Researchers at the National University of Singapore (NUS) and Yale-NUS College have established the mechanisms for spin motion in molybdenum disulfide, an emerging two-dimensional (2D) material. Their discovery resolves a research question on the properties of electron spin in single layers of 2D materials, and paves the way for the next generation of spintronics and low-power devices. The work was published online in the journal Physical Review Letters on 29 January 2016.
Molybdenum disulfide (MoS2), a class of transition metal dichalcogenide compounds, has attracted great attention due to wide recognition of its potential for manipulating novel quantum degrees of freedom such as spin and valley. Due to its unique material properties, a single layer of MoS2 has the potential to be used for spin transistors, where both electric current and spin current can be switched on and off independently. Despite this potential for application, there have not been any experimental studies on the mechanism for spin dynamics in MoS2.
To address this gap, scientists from the Centre for Advanced 2D Materials at NUS used highly precise measurements of the classical and quantum motion of electrons to extract information on how long spins live in this new material.
The team of scientists led by Assistant Professor Goki Eda, co-leader of this study who is from the NUS Department of Physics and Department of Chemistry, thinned down a crystal of molybdenite, a mineral of MoS2, to less than one nanometer. Here, the electrons live in a purely 2D plane that is just one atom thick. The researchers then successfully injected a high density of electrons in this ultra-thin material to enable measurements in the quantum mechanical regime. Quantum transport measurements at low temperatures of 2 Kelvin ( 271 degrees Celsius) revealed a surprising transition, where quantum mechanical wave interference switched from constructive to destructive with increasing magnetic field.
Mr Indra Yudhistira, a Research Associate with the NUS Department of Physics who is under the supervision of Assistant Professor Shaffique Adam, co-leader of the NUS study who is from Yale-NUS College and NUS Department of Physics, demonstrated that this crossover was caused by spin dynamics.
By comparing the theoretical and experimental results, the two research groups were able to extract spin lifetimes and also determine that the relaxation was driven by the Dyakonov-Perel type where electron spins live longer in dirtier samples.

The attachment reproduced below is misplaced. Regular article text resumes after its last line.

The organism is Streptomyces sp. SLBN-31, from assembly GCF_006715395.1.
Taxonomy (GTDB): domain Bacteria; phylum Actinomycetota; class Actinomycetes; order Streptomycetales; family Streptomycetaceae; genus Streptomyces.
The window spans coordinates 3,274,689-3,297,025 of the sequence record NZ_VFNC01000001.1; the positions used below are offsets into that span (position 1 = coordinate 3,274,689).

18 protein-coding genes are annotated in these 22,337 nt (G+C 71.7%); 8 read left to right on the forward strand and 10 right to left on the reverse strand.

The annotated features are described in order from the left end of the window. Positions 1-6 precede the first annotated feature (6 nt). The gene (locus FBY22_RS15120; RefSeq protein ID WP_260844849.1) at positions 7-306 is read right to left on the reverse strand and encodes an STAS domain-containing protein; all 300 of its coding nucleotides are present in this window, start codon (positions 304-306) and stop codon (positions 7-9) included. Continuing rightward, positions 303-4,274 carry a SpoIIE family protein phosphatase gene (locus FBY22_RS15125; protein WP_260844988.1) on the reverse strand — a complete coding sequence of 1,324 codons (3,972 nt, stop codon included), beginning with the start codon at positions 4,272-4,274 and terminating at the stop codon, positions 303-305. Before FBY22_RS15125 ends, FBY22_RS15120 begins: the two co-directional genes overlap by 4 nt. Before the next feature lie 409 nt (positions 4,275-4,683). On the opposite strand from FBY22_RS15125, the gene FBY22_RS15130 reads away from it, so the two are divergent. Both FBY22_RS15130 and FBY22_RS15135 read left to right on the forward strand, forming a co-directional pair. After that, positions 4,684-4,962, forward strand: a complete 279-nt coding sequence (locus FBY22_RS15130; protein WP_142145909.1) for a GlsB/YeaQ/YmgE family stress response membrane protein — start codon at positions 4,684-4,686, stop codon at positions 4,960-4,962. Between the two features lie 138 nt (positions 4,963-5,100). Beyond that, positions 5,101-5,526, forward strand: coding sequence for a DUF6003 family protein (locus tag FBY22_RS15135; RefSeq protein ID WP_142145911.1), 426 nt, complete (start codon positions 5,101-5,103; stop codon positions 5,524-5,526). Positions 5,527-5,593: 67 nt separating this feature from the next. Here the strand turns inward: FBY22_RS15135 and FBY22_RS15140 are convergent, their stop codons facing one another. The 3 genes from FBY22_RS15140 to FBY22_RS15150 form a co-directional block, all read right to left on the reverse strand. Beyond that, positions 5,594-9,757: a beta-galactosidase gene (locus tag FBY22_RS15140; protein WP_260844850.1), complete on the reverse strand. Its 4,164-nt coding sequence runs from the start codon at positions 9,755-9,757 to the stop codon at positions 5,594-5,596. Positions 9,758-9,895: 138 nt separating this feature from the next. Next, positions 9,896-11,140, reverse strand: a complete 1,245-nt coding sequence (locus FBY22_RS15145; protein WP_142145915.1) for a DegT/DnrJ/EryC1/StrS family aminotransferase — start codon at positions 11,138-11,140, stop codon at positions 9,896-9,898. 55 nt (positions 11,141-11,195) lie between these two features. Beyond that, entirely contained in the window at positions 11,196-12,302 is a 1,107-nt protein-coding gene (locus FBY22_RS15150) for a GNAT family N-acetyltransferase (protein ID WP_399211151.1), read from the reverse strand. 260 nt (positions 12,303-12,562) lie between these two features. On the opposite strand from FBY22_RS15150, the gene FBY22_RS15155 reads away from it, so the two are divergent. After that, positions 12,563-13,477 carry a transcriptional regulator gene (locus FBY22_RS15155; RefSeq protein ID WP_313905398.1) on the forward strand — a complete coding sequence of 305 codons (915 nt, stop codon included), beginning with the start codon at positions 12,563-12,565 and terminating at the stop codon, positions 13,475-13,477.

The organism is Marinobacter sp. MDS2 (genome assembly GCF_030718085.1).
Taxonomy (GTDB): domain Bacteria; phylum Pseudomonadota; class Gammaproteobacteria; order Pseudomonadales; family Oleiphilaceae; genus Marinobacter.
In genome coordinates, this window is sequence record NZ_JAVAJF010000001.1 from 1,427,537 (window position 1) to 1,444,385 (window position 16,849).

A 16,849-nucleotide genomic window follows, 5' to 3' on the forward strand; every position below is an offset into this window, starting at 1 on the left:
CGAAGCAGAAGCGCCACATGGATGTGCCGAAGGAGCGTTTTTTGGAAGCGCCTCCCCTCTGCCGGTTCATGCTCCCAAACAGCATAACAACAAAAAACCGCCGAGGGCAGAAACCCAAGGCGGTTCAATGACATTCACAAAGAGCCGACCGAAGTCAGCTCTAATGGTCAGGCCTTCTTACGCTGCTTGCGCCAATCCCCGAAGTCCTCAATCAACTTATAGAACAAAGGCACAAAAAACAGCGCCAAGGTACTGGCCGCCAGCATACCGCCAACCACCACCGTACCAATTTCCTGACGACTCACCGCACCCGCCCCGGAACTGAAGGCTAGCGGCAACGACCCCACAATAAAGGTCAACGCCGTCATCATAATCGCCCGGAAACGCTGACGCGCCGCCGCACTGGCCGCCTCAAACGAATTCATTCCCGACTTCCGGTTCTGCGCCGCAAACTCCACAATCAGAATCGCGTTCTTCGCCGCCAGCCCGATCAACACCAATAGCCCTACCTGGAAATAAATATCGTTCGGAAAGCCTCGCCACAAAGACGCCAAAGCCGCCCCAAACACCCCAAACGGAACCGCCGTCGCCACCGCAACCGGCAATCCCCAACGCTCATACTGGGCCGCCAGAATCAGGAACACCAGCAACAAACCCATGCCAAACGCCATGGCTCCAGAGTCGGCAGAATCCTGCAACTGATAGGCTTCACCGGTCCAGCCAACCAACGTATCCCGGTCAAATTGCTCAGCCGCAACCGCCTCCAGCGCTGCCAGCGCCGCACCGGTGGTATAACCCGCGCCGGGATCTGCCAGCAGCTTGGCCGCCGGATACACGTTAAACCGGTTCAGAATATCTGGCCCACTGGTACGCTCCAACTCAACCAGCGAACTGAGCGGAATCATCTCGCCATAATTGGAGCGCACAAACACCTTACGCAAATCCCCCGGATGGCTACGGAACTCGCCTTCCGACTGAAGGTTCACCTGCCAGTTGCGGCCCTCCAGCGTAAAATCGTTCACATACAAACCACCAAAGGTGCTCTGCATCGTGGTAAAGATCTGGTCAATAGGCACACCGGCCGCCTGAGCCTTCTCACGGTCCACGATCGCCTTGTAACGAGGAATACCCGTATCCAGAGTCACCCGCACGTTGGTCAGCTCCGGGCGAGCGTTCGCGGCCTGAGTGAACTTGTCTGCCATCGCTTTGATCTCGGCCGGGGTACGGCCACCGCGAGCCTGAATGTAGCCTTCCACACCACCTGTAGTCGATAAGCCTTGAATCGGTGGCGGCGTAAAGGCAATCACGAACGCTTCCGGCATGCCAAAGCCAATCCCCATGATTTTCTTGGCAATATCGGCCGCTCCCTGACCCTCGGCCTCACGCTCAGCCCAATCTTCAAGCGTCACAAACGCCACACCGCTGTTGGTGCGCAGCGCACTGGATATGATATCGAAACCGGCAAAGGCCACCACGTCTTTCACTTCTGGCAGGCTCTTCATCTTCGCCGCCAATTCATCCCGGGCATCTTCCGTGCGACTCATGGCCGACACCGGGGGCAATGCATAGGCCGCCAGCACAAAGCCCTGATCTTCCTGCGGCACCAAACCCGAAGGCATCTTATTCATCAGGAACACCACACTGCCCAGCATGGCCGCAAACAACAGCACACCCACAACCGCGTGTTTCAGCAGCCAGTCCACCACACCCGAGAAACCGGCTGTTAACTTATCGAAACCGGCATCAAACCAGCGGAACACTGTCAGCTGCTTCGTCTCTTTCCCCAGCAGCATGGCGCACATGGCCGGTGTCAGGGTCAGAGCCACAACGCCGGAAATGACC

"Aside from investigating the fundamental properties of low field magnetotransport in molybdenum disulfide, our team was able to establish the mechanism for spin scattering to reveal the properties of the electron spin," said Dr Hennrik Schmidt, who was a Research Fellow working under the supervision of Asst Prof Eda when the study was conducted.
Commenting on the significance of the discovery, Asst Prof Adam noted that spin-based devices would generally lead to lower energy consumption as compared to conventional electronics. He explained, "The combination of MoS2 being a semiconductor and the long spin lifetimes open up opportunities in spintronics, where the electron spin and not the electron charge is used to transport information. Such unconventional devices could allow for next generation low-power devices."
Professor Yoshihiro Iwasa, Director of the Center for Quantum-Phase Electronics at the University of Tokyo, and a world expert on quantum devices who first reported superconductivity in this class of materials remarked, "2D materials have been anticipated as a promising platform for spintronics. I feel that this very comprehensive study of the analysis of the electron spin life time will provide crucial information for further pushing the research toward the realisation of a new generation of spintronic devices."
* The sketch shows scattering in the two valleys of MoS2 close to the conduction band by spin-orbit and intervalley scattering. While the first flips the spin orientation, the second changes valley with preserved spin. Very different scattering times result in the observed transition of weak antilocalisation to weak localization as experimentally observed in the magnetoresistance as function of temperature and magnetic field (right).